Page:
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I am following along Ian Goodfellow's new Deep Learning book and, reading the last chapter, I am confused about equations 20.7-20.9.

We have a joint distribution function, $P(v,h)$, and we are interested in finding the conditional distribution function, $P(h|v)$. If, from the definition of the Restricted Boltzmann Machine,

$$ P(v, h) = \frac{1}{Z} \exp(b^Tv +c^Th + v^TWh) $$ where $Z$ is the normalizing constant,

$$ Z = \sum_v \sum_h \exp(b^Tv +c^Th + v^TWh). $$

$P(h|v)$ is then (copied from the chapter):

\begin{align} P(h|v) &= \frac{P(h,v)}{P(v)} \tag{20.7}\\[5pt] &= \frac{1}{P(v)}\frac{1}{Z}\exp(b^Tv +c^Th + v^TWh) \tag{20.8}\\[5pt] &= \frac{1}{Z'}\exp(c^Th + v^TWh) \tag{20.9} \end{align}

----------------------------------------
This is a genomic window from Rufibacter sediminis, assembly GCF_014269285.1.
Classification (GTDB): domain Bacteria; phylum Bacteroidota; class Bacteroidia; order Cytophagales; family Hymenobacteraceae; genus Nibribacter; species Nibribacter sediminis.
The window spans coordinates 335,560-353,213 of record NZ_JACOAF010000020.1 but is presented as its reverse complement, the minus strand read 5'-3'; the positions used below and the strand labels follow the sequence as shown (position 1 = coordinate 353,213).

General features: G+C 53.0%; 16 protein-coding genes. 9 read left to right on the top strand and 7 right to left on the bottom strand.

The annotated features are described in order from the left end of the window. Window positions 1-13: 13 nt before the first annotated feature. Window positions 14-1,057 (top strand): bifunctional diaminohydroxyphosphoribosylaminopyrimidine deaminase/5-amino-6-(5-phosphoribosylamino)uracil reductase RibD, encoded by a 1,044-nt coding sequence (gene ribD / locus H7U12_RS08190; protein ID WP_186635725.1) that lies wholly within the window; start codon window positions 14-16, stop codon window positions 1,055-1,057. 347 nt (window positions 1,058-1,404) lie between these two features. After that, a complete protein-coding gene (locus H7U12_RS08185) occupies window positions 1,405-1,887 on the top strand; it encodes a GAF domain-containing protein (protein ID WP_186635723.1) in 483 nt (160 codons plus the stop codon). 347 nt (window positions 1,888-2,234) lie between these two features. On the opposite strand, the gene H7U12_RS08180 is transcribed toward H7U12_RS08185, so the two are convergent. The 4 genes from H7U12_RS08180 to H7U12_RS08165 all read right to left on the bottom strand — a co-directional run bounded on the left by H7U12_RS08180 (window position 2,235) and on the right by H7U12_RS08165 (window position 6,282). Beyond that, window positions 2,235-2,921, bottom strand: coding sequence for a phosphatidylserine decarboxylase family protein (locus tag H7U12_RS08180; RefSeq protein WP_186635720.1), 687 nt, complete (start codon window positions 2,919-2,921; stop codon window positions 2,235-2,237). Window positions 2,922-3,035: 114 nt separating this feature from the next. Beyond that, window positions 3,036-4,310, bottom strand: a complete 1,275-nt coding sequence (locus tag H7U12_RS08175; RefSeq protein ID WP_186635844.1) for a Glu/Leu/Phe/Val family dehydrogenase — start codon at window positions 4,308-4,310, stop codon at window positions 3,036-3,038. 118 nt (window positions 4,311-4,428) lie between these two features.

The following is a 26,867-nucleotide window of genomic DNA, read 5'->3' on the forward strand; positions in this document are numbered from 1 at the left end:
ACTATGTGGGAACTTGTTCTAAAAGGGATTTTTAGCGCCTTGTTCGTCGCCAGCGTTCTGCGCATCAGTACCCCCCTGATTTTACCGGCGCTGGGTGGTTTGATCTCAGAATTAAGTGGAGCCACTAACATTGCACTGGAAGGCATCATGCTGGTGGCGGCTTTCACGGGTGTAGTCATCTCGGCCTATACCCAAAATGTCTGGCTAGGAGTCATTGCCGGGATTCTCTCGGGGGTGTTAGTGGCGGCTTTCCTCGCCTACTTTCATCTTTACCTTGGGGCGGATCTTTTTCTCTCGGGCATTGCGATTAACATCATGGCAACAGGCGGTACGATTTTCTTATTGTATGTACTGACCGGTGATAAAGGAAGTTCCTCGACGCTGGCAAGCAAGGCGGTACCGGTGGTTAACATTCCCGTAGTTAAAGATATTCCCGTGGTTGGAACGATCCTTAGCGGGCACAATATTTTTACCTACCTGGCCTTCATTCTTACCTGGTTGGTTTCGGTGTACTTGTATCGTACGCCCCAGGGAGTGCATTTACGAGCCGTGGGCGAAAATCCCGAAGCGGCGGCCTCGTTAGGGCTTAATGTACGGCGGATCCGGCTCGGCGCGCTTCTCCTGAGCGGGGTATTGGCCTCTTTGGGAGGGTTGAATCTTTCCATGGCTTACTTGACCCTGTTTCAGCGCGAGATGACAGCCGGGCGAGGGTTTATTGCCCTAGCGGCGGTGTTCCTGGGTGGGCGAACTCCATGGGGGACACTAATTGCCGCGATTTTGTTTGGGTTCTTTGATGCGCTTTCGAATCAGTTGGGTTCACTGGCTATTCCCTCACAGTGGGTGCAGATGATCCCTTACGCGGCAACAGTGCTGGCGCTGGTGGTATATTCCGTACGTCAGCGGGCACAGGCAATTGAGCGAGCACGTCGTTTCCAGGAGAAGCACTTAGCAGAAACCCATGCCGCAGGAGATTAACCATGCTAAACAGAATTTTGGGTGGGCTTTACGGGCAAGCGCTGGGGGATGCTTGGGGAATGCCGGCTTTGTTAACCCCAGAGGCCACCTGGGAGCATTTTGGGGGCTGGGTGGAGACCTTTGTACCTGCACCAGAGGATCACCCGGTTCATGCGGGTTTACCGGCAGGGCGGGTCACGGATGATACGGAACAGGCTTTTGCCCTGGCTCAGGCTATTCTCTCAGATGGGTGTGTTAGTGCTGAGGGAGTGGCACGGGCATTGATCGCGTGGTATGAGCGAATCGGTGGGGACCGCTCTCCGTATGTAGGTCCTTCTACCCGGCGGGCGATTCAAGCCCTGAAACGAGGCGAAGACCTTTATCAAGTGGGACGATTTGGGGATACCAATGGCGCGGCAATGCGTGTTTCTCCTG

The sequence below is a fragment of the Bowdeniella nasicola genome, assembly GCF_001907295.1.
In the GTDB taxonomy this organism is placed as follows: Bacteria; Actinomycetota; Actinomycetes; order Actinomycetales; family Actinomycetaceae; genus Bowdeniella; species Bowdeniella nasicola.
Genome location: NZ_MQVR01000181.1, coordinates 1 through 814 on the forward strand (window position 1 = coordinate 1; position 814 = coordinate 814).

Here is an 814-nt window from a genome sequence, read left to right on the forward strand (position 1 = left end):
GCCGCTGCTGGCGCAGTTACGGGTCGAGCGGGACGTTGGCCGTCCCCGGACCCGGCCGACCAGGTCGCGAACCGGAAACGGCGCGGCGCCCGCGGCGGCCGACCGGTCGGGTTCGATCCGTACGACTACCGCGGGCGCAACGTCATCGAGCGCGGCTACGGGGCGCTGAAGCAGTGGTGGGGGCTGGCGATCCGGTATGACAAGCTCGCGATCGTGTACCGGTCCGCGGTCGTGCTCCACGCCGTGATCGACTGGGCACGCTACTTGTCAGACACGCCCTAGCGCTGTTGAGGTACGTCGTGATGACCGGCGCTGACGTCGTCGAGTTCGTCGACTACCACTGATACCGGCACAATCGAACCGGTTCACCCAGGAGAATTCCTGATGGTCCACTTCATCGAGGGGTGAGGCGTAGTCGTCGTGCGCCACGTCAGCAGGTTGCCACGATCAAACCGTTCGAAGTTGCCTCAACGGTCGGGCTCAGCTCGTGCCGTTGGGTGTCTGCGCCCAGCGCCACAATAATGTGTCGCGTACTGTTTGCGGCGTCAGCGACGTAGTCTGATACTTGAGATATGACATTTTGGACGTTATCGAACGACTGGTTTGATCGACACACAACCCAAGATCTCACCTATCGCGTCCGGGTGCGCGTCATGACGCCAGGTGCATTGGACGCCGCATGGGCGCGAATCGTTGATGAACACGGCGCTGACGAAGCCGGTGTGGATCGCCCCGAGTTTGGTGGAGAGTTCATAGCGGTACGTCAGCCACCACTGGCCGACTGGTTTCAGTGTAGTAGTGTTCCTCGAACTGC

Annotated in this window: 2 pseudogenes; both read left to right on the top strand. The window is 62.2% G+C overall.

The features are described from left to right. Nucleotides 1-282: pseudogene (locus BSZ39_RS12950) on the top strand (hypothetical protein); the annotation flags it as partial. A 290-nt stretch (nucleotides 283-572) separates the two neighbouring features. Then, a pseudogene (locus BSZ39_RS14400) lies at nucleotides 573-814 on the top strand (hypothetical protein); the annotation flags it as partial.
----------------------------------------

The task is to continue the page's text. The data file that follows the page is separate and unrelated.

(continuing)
That last step is where I am confused. What is $Z'$ -- there is nothing about that in the text? Is it some other constant that serves as a new normalizing constant or is it actually a derivative with respect to either $v$ or $h$? Could someone fill in some missing steps?

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P(h/v) implies v is given/known. So 1/Z' should lump together all the constant terms i.e. exp(b'v)/(P(v) * Z)

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In my opinion, what happens here is treating P(h|v) as a "function of h, knowing v". Everything what has not a h in itself is treated as a constant part and put in a new normalizing constant - Z'.

Intuitively - computations of a partition constant - Z or Z' - are intractable. That's why you use e.g. a Monte Carlo method to approximate it. That's why - in my opinion - author wasn't concentrated on full scrutiny during writing this set of equations.

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